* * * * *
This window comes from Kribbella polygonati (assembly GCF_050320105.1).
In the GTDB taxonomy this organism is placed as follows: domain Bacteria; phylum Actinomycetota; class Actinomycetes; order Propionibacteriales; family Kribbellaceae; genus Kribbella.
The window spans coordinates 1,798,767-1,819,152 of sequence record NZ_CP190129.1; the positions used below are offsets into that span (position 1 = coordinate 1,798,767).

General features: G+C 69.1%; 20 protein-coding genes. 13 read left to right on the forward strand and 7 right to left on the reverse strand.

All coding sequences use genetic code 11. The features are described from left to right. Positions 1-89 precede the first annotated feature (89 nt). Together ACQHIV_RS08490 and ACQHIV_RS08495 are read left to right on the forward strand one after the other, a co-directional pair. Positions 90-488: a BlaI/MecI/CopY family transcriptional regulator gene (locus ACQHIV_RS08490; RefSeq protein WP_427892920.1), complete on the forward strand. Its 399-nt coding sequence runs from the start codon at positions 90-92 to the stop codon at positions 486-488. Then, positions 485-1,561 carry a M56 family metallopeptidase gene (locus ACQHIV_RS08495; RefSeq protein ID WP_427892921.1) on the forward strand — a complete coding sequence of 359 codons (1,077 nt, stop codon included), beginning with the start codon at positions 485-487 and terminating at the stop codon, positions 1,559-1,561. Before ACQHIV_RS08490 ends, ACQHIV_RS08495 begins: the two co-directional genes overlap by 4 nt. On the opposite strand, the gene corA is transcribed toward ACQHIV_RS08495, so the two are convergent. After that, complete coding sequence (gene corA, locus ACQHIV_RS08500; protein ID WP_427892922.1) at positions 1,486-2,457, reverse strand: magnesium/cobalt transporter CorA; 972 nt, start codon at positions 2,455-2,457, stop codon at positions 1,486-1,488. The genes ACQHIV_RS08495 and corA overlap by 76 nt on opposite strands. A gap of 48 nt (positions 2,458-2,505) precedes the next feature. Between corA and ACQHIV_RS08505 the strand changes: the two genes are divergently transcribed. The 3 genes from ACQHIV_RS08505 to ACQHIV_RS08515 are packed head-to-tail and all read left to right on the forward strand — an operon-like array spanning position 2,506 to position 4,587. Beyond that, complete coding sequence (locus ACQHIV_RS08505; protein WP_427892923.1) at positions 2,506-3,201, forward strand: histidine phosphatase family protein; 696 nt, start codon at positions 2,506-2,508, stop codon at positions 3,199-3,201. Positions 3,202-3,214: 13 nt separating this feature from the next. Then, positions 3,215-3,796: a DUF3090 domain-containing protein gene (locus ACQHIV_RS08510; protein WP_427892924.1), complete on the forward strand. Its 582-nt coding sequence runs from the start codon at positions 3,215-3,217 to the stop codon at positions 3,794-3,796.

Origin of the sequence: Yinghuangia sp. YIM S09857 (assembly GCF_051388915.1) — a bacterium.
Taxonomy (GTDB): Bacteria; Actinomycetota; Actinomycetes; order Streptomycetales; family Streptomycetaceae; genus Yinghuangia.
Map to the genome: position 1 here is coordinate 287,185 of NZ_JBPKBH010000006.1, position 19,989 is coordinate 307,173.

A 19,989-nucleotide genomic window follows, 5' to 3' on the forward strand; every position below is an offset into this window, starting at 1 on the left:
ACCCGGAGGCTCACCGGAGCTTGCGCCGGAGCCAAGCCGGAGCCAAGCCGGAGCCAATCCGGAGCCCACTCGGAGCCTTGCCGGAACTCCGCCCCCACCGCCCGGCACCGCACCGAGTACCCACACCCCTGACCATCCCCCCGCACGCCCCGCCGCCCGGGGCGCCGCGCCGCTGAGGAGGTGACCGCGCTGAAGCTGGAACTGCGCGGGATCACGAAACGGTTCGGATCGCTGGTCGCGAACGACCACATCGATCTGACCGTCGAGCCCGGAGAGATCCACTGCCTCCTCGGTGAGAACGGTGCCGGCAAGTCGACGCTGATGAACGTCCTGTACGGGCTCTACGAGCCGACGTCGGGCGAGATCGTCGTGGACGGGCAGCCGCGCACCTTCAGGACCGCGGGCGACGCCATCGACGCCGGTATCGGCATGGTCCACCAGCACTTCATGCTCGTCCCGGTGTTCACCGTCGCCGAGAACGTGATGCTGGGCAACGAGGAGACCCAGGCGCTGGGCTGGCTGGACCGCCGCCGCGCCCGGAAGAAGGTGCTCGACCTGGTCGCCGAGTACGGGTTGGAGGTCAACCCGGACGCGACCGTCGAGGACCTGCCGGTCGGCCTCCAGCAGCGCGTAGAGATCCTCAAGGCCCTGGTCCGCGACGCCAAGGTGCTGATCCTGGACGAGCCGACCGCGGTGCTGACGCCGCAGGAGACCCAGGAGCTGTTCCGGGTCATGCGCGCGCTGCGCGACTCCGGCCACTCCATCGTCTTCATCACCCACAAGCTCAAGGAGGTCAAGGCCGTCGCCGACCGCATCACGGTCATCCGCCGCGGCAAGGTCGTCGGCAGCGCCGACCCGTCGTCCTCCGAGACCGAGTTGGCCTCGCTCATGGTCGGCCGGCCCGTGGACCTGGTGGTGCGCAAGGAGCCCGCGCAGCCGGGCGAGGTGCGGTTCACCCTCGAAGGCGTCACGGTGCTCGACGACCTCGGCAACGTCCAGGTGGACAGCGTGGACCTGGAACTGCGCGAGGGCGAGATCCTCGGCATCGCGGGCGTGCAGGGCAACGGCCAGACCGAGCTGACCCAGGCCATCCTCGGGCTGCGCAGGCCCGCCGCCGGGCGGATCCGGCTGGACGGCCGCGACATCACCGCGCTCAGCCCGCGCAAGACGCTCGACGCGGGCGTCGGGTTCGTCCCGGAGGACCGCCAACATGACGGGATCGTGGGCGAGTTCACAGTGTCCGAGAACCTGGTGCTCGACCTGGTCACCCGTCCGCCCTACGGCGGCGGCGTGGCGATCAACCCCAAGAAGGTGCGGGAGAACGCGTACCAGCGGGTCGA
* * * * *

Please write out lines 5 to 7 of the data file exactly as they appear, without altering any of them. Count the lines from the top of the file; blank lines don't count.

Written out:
All coding sequences use genetic code 11. The features are described from left to right. Positions 1-89 precede the first annotated feature (89 nt). Together ACQHIV_RS08490 and ACQHIV_RS08495 are read left to right on the forward strand one after the other, a co-directional pair. Positions 90-488: a BlaI/MecI/CopY family transcriptional regulator gene (locus ACQHIV_RS08490; RefSeq protein WP_427892920.1), complete on the forward strand. Its 399-nt coding sequence runs from the start codon at positions 90-92 to the stop codon at positions 486-488. Then, positions 485-1,561 carry a M56 family metallopeptidase gene (locus ACQHIV_RS08495; RefSeq protein ID WP_427892921.1) on the forward strand — a complete coding sequence of 359 codons (1,077 nt, stop codon included), beginning with the start codon at positions 485-487 and terminating at the stop codon, positions 1,559-1,561. Before ACQHIV_RS08490 ends, ACQHIV_RS08495 begins: the two co-directional genes overlap by 4 nt. On the opposite strand, the gene corA is transcribed toward ACQHIV_RS08495, so the two are convergent. After that, complete coding sequence (gene corA, locus ACQHIV_RS08500; protein ID WP_427892922.1) at positions 1,486-2,457, reverse strand: magnesium/cobalt transporter CorA; 972 nt, start codon at positions 2,455-2,457, stop codon at positions 1,486-1,488. The genes ACQHIV_RS08495 and corA overlap by 76 nt on opposite strands. A gap of 48 nt (positions 2,458-2,505) precedes the next feature. Between corA and ACQHIV_RS08505 the strand changes: the two genes are divergently transcribed. The 3 genes from ACQHIV_RS08505 to ACQHIV_RS08515 are packed head-to-tail and all read left to right on the forward strand — an operon-like array spanning position 2,506 to position 4,587. Beyond that, complete coding sequence (locus ACQHIV_RS08505; protein WP_427892923.1) at positions 2,506-3,201, forward strand: histidine phosphatase family protein; 696 nt, start codon at positions 2,506-2,508, stop codon at positions 3,199-3,201. Positions 3,202-3,214: 13 nt separating this feature from the next. Then, positions 3,215-3,796: a DUF3090 domain-containing protein gene (locus ACQHIV_RS08510; protein WP_427892924.1), complete on the forward strand. Its 582-nt coding sequence runs from the start codon at positions 3,215-3,217 to the stop codon at positions 3,794-3,796.

Origin of the sequence: Yinghuangia sp. YIM S09857 (assembly GCF_051388915.1) — a bacterium.
Taxonomy (GTDB): Bacteria; Actinomycetota; Actinomycetes; order Streptomycetales; family Streptomycetaceae; genus Yinghuangia.